post-transfusion HIV infections from donations in the "window" period (the time period between infection with the virus, but prior to a detectable antibody response in blood or plasma) continued to occur. In order to evaluate the effect of adding the p24 antigen test (a viral antigen that can be present in the window period), 500,000 donors in 10 different areas in the United States were tested for p24 (Alter, et al. 1990). As no cases of p24 positive blood donors were found, the test was not implemented on a wide-scale basis.

HIV-2 is a retrovirus that is distantly related to HIV-1 (HIV) that also causes AIDS in humans. Although it is prevalent in areas of West Africa and other parts of the world, it is only very rarely found in the United States. Despite its rarity in the United States, the FDA required that all blood donations be screened for HIV-2 in April 1992. A new variant, known as HIV subtype 0, has also been described and may also be included in the routine screening in the future.

Hepatitis

Post-transfusion non-A, non-B hepatitis cases continued to be reported. Without any evidence that the causative agent would soon be elucidated, surrogate tests were suggested. Based on previous studies and new evidence, the surrogate testing for non-A, non-B hepatitis was instituted during 1986–1987 by using both the ALT and Anti-HBc tests. In 1989, the genomic structure of a putative NANB virus (Hepatitis C virus [HCV]) was discovered. As a result, a test for antibodies to the HCV virus was licensed and implemented as a screening test for HCV in 1990.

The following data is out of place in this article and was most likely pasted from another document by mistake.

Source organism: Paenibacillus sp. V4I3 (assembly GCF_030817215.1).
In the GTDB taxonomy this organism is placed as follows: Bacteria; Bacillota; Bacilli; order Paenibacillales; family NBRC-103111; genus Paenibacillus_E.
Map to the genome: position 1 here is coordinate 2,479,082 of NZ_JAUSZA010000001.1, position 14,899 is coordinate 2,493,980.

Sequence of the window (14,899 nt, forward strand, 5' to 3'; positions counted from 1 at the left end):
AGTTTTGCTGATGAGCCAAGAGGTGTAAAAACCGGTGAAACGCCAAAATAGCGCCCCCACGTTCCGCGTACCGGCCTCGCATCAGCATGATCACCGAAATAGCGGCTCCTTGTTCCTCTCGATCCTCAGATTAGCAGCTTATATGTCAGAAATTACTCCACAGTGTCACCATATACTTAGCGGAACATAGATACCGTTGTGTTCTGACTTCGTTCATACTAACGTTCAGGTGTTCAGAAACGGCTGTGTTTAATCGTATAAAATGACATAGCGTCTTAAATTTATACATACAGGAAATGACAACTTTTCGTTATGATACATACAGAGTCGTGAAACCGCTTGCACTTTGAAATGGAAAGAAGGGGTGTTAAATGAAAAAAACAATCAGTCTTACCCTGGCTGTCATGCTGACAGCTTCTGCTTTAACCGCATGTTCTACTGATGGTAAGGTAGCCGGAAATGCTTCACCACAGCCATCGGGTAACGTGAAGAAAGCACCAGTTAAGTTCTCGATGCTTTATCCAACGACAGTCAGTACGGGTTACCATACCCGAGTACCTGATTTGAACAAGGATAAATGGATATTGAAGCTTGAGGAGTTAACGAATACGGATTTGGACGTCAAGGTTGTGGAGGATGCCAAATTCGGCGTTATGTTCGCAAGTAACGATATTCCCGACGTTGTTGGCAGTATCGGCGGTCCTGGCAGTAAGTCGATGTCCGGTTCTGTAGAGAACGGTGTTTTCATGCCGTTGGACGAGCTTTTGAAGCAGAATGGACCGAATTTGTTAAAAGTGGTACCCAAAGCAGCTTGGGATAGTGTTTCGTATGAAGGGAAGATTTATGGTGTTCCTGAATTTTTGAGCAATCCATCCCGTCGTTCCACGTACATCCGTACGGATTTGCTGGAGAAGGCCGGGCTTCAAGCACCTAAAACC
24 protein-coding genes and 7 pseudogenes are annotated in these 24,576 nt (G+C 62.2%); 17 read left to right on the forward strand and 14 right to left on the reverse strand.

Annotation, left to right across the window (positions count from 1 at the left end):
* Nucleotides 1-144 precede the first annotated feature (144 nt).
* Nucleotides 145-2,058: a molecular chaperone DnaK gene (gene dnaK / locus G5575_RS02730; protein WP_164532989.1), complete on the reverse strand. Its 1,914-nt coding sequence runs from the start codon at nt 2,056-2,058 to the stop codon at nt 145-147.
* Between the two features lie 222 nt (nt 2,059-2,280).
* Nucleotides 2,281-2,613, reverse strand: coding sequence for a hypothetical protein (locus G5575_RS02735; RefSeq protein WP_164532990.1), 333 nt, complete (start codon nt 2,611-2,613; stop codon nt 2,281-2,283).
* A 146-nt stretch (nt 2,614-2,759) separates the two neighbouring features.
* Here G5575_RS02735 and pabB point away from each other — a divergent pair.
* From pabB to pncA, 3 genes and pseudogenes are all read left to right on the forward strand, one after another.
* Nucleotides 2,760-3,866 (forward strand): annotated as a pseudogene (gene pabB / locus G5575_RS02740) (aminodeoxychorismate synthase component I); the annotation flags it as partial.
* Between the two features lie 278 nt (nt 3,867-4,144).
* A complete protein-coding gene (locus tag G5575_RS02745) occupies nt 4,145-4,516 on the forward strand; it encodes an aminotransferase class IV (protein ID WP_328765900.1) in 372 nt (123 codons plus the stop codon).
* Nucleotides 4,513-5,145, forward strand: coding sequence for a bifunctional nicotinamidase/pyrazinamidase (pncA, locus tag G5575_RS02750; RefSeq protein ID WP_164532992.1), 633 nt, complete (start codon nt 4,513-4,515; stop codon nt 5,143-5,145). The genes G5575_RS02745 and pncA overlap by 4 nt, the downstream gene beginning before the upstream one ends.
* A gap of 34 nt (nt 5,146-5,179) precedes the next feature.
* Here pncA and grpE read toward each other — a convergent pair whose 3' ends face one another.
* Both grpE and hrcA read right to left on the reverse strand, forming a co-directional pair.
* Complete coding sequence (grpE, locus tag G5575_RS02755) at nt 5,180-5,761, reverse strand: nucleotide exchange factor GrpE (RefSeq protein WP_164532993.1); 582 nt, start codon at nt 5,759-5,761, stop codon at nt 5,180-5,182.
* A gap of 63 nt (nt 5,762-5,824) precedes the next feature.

In an NIH consensus conference held in January 1995 (there was no other consensus conference held earlier by the NIH), it was recommended that the ALT surrogate test be discontinued. However, anti-HBc was retained, not as a non-A, non-B surrogate marker, but as a second hepatitis B screening test for cases with low HBsAg titer.

HTLV-I and HTLV-II

In 1988 six positive HTLV-I cases were reported among 40,000 donors (Williams, et al. 1988). In November 1988, a screening test for HTLV-I (virus that causes leukemia and myelopathy) was instituted for all blood units. HTLV-I has been found in the United States, but HTLV-II has been seen more frequently. Not all blood donors with HTLV-II infection are effectively identified using the HTLV-I antibody tests; instances of transmission of HTLV-II by blood screened negative for HTLV-I have been reported.



The National Academies | 500 Fifth St. N.W. | Washington, D.C. 20001
Copyright © National Academy of Sciences. All rights reserved.
Terms of Use and Privacy Statement